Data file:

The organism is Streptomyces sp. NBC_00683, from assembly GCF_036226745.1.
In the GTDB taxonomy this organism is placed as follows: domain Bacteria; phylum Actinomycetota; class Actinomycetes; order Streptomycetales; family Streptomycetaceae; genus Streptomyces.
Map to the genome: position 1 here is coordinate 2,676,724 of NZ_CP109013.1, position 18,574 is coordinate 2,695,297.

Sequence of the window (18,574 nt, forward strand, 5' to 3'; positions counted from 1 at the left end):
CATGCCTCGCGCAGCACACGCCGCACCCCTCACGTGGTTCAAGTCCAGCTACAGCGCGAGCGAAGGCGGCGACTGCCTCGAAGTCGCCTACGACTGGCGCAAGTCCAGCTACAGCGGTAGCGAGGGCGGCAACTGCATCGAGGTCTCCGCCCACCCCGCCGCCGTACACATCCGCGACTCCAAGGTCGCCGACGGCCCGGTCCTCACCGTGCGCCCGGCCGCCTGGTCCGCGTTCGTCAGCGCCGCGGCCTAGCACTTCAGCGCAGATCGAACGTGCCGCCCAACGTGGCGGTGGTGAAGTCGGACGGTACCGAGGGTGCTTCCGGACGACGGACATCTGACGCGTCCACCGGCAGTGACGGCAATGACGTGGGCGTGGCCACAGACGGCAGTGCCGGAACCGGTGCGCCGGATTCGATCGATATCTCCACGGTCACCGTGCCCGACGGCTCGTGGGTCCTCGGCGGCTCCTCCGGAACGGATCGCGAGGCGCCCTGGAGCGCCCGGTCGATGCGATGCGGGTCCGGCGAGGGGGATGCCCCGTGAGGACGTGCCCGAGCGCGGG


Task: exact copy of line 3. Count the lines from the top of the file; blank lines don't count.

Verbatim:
Map to the genome: position 1 here is coordinate 2,676,724 of NZ_CP109013.1, position 18,574 is coordinate 2,695,297.